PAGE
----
My Role: UX Researcher and UX Designer
Tools: XD, Camera, On-Site visits, One on One Interviews.
CORE's newest venture is CORE Disaster Services. CORE Disaster Services primary source of revenue comes from repairing homes in areas that have been affected by a natural disaster. They accomplish this by working directly with FEMA and HUD.
FEMA and HUD setup funding to help rebuild communities that have been uprooted by a natural disaster. In an agreement with FEMA and HUD, it is CORE Disaster Services responsibility to repair damaged homes in a quick and efficient manner.
For this project, our Disaster Services team is working in Ponce, Puerto Rico.
The Program (FEMA) is often spread so thin, that they rely heavily on subcontractors to document all of the work that has been completed. Because of this, one of the main challenges of working on disaster projects is communication and documentation. For proof of work, subcontractors have to take before, progress, and final photos of all the scopes of work that need to be completed. On average, our employees need to take 300 photos per house. At the time we were only averaging getting 125 at best.
We couldn’t figure out why our employees weren’t taking enough photos. I decided that it was time to do in-field research to get a better understanding of the problem from our user's perspective.
Not enough photos were being taken on a per property basis.
Due to an NDA, and this being an ongoing project, I can not share the final product.
What I discovered
Once I arrived in Puerto Rico, I was quickly able to breakdown the barriers through various conversations and interviews with our workers where the problem was with our current solutions.
One of the major hurdles was cellular reception and terrain. A lot of the places that our contractors were going didn’t have any cellular reception. At that time, our app required a cellular reception to take photos.
Locations of iPads
While doing several site visit, I begin to notice patterns on the location of the iPad on the job site. More often then not, the iPad was found out of sight out of mind for our subcontractors. After engaging in conversations with several subcontractors, it quickly became apparent that the device size was a safety risk to the subcontractors.
While conducting user interviews, I discovered that in order to make sure that photos made it to the correct folder for billing, our subcontractors would carry small marker boards (like the one below). On each marker board, they would write out the property ID number and photo phase, "Precon, Progress or Final." This not only increased the chances of injury but also made it extremely difficult for only one person to take all the photos necessary.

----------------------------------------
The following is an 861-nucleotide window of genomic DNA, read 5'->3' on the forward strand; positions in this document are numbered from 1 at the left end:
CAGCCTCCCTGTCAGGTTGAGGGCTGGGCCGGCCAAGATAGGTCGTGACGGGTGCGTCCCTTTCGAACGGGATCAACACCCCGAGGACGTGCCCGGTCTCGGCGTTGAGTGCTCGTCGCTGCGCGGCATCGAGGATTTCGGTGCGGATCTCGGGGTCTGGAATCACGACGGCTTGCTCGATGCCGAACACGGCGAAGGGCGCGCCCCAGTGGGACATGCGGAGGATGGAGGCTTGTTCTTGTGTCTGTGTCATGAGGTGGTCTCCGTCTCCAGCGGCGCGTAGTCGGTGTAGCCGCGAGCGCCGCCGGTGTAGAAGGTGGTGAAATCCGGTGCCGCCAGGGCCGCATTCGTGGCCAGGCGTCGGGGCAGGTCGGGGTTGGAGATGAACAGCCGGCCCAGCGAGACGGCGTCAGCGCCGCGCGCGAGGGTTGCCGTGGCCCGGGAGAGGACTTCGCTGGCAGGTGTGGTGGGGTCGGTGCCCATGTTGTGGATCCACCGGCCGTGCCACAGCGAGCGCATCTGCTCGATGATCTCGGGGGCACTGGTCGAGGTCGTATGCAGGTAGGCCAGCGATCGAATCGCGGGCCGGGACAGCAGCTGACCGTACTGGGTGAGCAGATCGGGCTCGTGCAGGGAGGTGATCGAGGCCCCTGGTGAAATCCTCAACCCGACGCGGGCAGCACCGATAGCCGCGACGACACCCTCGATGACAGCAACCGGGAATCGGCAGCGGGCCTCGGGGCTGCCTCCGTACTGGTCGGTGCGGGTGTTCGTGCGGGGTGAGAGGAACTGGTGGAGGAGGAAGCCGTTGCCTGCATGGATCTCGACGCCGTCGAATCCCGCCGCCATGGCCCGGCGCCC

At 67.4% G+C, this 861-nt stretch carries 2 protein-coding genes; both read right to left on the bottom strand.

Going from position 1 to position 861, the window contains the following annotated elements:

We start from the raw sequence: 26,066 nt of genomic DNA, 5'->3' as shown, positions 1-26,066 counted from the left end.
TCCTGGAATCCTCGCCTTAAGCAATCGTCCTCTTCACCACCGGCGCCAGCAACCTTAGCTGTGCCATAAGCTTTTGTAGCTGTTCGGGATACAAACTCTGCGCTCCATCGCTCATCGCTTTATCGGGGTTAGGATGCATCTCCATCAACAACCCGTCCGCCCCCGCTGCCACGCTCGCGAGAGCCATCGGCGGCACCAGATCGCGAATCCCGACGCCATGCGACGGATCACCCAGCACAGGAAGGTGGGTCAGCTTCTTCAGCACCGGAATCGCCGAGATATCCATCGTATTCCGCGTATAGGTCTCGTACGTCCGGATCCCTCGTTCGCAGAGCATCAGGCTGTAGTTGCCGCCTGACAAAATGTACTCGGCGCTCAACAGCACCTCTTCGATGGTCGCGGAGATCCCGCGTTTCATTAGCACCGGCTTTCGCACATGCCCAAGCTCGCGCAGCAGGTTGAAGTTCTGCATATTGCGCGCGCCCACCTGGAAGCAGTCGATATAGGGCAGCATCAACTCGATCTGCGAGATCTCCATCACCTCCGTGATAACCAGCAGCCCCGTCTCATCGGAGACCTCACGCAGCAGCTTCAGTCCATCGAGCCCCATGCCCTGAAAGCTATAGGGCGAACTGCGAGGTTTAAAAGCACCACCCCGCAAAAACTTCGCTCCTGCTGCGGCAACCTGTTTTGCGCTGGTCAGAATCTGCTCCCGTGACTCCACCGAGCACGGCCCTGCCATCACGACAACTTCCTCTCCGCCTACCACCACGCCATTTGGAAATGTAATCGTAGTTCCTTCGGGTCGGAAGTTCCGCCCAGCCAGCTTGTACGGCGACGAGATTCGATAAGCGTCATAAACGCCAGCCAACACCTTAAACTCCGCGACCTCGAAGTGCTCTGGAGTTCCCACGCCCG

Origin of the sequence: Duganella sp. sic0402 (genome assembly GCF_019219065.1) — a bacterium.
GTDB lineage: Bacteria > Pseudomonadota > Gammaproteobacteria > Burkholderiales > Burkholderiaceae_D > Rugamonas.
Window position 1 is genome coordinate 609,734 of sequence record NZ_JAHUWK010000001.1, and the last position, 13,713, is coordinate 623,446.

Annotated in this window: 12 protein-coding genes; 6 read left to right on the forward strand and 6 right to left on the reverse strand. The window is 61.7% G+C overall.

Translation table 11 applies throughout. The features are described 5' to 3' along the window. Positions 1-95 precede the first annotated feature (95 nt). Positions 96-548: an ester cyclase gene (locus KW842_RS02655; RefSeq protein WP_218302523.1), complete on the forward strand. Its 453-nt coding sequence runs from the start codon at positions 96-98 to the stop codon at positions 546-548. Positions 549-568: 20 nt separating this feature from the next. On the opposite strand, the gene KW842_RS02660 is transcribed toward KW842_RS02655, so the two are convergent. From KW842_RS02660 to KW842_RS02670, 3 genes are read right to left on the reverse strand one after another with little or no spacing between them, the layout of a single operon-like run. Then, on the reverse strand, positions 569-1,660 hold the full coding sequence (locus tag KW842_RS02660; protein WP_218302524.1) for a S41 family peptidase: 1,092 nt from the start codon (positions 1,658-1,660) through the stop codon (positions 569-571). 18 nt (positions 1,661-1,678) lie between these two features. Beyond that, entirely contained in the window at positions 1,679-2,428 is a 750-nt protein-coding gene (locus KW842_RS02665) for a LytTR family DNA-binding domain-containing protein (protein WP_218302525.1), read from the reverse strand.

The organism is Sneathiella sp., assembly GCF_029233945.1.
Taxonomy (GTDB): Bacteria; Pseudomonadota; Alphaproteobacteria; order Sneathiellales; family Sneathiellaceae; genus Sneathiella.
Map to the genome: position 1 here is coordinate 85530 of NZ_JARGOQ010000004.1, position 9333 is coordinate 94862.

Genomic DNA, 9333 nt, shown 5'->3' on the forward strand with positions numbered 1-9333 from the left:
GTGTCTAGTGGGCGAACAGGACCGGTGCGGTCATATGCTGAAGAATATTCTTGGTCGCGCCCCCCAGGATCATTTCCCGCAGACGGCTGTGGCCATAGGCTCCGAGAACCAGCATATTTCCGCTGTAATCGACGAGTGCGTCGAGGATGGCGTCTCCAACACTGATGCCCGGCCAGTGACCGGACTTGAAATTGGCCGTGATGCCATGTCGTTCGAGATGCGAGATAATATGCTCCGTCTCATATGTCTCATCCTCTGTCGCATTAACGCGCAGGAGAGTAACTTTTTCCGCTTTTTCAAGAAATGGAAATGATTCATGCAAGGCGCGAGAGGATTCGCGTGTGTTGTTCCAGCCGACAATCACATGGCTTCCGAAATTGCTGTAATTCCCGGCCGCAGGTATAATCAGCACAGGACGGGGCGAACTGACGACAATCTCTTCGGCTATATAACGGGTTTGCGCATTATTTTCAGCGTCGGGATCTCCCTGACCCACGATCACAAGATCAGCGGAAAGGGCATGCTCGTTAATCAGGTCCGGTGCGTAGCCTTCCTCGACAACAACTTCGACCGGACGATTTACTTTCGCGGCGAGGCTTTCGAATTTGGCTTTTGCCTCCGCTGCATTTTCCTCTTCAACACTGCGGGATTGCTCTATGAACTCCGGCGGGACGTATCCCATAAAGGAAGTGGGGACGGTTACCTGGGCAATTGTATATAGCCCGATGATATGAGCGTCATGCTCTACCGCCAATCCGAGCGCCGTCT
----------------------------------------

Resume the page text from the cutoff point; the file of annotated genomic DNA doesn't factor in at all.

After my field visits, I decided to put together a list of the top things that needed to be redesigned and improved to make sure we would give our users the ability to do their job to the fullest.
1. Redesign the Scope list
2. Create a better organization of various photos and the phases associated with that photo.
3. Introduce a digital change order process.
4. Include digital documents on the mobile app.
Scope List Redesign
The key to the scope redesign being successful would be the ability to organize and streamline various scopes. To do that I came up with these four improvements based on user feedback.
1. Users needed to see more detailed information about all lines of scopes.
2. Users expressed an interest in having a more natural way to see photos for any specific scope and the various phases.
3. Quickly mark a scope.
4. Quickly identify all scopes remaining.
The focus for the redesign of the photos pages was simple.
1. The organization through categorization.
2. Informative, A user would know at any point in time the exact photo he or she was looking at and any other crucial information associated with that photo.
Change orders, the goal was to communicate to office personal, the needs of the subcontractor, and streamline the approval process, between subcontractor and program. Without this, in place, one change order could take anywhere from 3-10 days for approval. With this in place, it would reduce approval time to just under a day.
The need for simplifying Documents/Forms was simple. Remove the use of and need for paperwork. I discovered the use of paper and pen attributed to 20% of all rework. My sole task was to eliminate the use of paper documents, move everything electronic. This, in return, would help streamline many processes from the receiving of documentation to billing. Have any and every document/form electronically would eliminate loss of documents.
In construction, nothing will work the way you think it will. Construction workers only care about one thing-getting the job done. They only want to focus on building or repairing things. To them, technology is not a tool they can use to help with that process. So when working on this project, I focused on making sure that the workers saw technology as a tool in their tool bag and not a device that gets in their way. Construction is difficult to really understand unless you have been on a job site and understand the difficulties that construction workers face daily. It’s literally life or death for most of them. Designing with that in mind made my job harder, but it forced upon me the “KISS” method.